We are excited because we finally finished replacing the cockpit floor of our sailboat. This was a BIG project that required a cascade of smaller things to be completed first. We replaced the cockpit teak wood flooring (which was beyond saving and leaking) and put in PlasDeck, which is a synthetic teak substitute.
I will admit that this project was not much fun. It was a highly detailed, you-only-have-one-shot kind of project, and we had to work quickly as the glue dries so fast (under 15 minutes!). But, we are pleased with the finished result and are excited to have access and use of the cockpit again!
First, we prepped the floor and our new table pedestal (which Kirby built, then we fiberglassed, sealed and painted) where the table is mounted; this new pedestal will also gives us secure space to put a small trash can and (vintage) playmate cooler as well as an important toe rail/toe stop while the boat is heeling underway. We plan to put 3M non-skid tape on the sides as well.
After the floor sat in the sun for a couple of hours, it was flat and ready for installation. We had to prep the cockpit surface by sanding it to remove any large bumps and then cleaning it thoroughly with denatured alcohol.
Then we dry fit and traced each piece before gluing them to the seats and to the floor. You have to work in sections, and quickly, as the glue sets up in 15 minutes, also making it nearly impossible to wipe off or clean up if you aren’t cleaning as you go along.
THE FINISHED PRODUCT!
TIPS: If you’re doing this job yourself, spend extra time up front on the template because once it’s cut, it’s cut! Make sure you have ALL of the materials ready before you start any work (take an inventory and use the checklist provided by the installation guide), and have dozens of clean WHITE rags with at least a gallon of denatured alcohol for spills and any glue cleanup. You can see a few videos of this project, here: SANDING, CLEANING, PREPPING FOR GLUE
FINAL TIP: Prepare to work quickly and swear (a lot).
It’s hard to believe we knew virtually nothing about this just a few months ago, and now I feel like we’ve sucked up every bit of knowledge from so many sources. There are a lot of resources out there, and a wide swath of passionate opinions that can make your head spin. Everyone has their own “must do’s”, and there is a wide range of prep taking place in the marina here in San Carlos.
First, thanks for Susan & Dennis Ross aboard s/v Two Can Play – they really made our brains swirl with information (and some panic) when they generously offered their time to teach a seminar in La Paz about Hurricane Planning back in April. One guy in their class said, “heck, I’m so freaked out, I think I’ll just go back to San Diego now!” <hahaha>
All joking aside, this is serious business. I’m sure we won’t do everything right, and in the event of a really bad storm, it might not even matter, but we’ll leave Lodos knowing we did all we could to ensure she is safe and secure.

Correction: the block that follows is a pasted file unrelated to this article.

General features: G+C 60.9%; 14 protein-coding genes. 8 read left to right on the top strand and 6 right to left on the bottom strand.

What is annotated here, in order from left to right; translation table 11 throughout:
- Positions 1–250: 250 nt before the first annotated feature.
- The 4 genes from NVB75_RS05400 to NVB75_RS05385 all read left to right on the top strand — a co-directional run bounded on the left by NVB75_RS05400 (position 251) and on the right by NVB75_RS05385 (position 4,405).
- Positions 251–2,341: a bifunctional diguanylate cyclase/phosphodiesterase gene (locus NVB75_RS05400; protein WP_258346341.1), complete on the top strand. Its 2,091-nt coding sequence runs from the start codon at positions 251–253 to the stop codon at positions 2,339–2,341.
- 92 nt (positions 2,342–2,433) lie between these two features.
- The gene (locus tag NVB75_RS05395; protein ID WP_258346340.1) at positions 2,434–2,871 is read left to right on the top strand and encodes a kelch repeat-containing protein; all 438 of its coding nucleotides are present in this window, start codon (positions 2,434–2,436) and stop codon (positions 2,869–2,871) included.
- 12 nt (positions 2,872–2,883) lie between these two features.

We talked to dozens of people, read dozens of blog posts, looked at how people were prepping their boats around us, and have made multiple revisions to our list of “to do’s” before we head out in less than two weeks. We started a running list of everything we had to do to get the boat ready to haul out of the water next week, we got a storage unit for the season from the great team at Bahia Storage (Thanks again to Miguel for the truck and extra set of hands!), and we bought an inordinate amount of aluminum foil and car windshield reflective shields to cover the windows and portholes. The inside temp of the boat can easily be over 150 degrees here in summer! I use this digital laser thermometer to measure temps inside the boat – it’s a super cool and useful tool!
I even asked my mom what they do to prep their RV/mobile home prior to leaving the hot summers of Arizona, all of which is now incorporated into our list below.
The first hurricane of the season (ALETTA) has gone out to die in the Pacific, and it looks like there is one right behind it, which will be called BUD. It’s not likely to reach us here, but it may make landfall in Cabo San Lucas. We’ve been obsessively watching the weather and learned some new geeky weather jargon such as: “this system is now an invest 92E which has turned into a td3e”. I’ve upped my weather game substantially and added the following sites to my obsession:
While we have been reporting on our whereabouts, I thought it would be good to post a “day in the life” of the Lodos crew (aka Jodi & Kirby).
Generally, our day starts when the sun rises. It’s hard to stay in bed when the sun comes streaming through a porthole window or overhead hatch; you only have to turn over in our bed to look outside to see the bright blue sky mirrored in the turquoise waters that surround us everyday.
In several towns or marinas, they also have a cruiser’s net, which is usually broadcast on VHF channel 22 around 8am. It’s a helpful and hilarious summary of the goings on of the area and almost always includes: emergencies and urgent issues, weather, wind, tides, a peso report, advice, swaps & trades, local news, and the occasional joke. I found a great endodontist and a (free) aluminum pole for my chamois mop on such a broadcast. It’s a fascinating peak inside the cruiser lifestyle.